Thanks to all of you for taking time away from the silly Anna Nicole Smith news and Arena Football League season to read my column. It is much appreciated.
The Grammys were mighty boring. I don't really care two cents about them. They are decided on by people whose musical tastes have no bearing on mine whatsoever. Plus any excuse to not see Don Henley is fine by me. I don't really care about The Dixie Chicks but I don't think they deserved to win every single award, especially when Gnarls Barkley clearly had the Single of the Year.
The Single of the Year should go to the song that crosses over and impacts the most people that year. "Crazy" clearly did this. It was on rock, urban and contemporary hit radio stations. It was played in The Gap, hotel lobbies, sports highlight clips, Starbucks and every car driving down the street. During the spring and summer months you could not escape it. Magically, despite the overkill, "Crazy" never wore out its welcome. It never made you throw your hands up in exasperation and scream "Enough already!" This is the trademark of a great pop single and Gnarls Barkley clearly deserved to win this.
The View, a great new band has been forced to cancel their pending US tour because of visa problems stemming from singer Kyle Falconer's alleged cocaine possession charges. Falconer is contesting the charges. Their newie, Hats off to the Buskers, is terrific. "Wasted Little DJs" is the first great new single of the year.
To the ancient Greeks klaxons were loud shreikers who wailed and caused trouble. Today's Klaxons are a band of brash young British hipsters who are inventing innovative music that has been called everything from dance-punk to "new rave." The shrill from across the pond will only get louder this month as Klaxons, (who recently signed to DGC Records) release their uberhyped debut Myths of the Nears Future. The band has cleverly manipulated their image and their hype, even going so far as to employ standard issue rave gear like whistles and glow sticks into their live shows. They have taken the organic togetherness and electronic clatter of the rave era and meshed it with the searing spirit of indie rock. How could they not be the darling of the UK press right now? If you are looking for an introduction to their sound check out, "Two Receivers," the opening track on their record. There is nothing that sounds like that right now. If you need further convincing delve deeper into "Magick" and "It's Not Over Yet." Even if Klaxons turn out to not be your cup of tea, at least check them out to hear what the future is going to sound like from the UK for next year or so... they will be massive.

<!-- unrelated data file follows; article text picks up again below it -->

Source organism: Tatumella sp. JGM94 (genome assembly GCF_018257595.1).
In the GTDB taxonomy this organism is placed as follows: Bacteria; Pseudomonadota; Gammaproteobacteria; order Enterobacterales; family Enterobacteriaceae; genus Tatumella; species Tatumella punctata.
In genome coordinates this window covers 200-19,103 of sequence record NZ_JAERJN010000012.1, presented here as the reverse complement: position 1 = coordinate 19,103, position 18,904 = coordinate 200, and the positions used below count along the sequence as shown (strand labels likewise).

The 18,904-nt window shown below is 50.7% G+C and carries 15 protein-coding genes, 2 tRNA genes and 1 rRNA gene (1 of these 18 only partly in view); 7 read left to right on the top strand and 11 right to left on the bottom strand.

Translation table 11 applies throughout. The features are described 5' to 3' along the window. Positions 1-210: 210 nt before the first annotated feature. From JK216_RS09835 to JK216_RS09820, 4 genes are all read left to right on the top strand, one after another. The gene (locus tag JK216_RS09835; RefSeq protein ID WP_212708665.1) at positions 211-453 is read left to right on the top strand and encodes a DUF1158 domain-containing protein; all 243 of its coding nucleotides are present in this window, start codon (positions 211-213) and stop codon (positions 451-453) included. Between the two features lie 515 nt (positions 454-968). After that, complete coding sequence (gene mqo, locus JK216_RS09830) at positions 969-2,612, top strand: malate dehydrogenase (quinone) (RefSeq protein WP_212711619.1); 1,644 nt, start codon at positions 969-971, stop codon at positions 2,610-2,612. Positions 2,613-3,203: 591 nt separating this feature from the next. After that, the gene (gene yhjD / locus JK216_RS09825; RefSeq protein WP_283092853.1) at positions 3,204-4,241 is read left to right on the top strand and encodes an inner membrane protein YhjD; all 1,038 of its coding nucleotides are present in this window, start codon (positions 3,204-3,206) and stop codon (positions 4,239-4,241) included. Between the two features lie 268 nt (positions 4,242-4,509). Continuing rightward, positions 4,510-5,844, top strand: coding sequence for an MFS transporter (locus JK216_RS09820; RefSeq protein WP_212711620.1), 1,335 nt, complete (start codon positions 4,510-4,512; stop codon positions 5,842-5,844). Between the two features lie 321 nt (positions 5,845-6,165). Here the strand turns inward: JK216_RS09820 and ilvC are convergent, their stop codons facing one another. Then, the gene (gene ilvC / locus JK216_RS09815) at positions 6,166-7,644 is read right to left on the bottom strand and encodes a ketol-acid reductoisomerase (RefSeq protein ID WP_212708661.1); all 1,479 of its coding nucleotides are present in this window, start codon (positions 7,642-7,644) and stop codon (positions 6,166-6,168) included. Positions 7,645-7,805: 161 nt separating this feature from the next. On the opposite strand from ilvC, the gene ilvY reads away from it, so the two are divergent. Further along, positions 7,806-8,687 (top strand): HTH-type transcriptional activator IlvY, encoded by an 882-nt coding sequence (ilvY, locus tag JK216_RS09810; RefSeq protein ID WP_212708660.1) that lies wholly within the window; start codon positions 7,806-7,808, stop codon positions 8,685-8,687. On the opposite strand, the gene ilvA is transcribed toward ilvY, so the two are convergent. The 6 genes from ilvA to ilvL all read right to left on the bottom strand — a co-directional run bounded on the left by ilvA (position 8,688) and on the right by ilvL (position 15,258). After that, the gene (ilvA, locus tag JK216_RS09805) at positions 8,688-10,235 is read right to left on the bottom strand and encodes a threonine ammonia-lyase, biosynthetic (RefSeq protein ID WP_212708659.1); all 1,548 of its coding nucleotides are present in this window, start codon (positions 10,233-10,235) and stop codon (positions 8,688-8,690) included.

Morrissey recently announced that he will hit the road for a forty city tour of North America.
Someone do something about Robin Thicke. He is annoying the hell out of me.
Crowded House has reformed.
In case you missed them at The Grammys, The Police have reformed and will tour to commemorate their 30th anniversary. It should be interesting because they truly do hate each other. I saw them once in the late 80s and was bored to tears. So beware.
The Beautiful South has split up.
Pretty Girls Make Graves has split up.
The Distillers have called it a day. Singer Brady Dalle has already formed a new band called Spinnerette.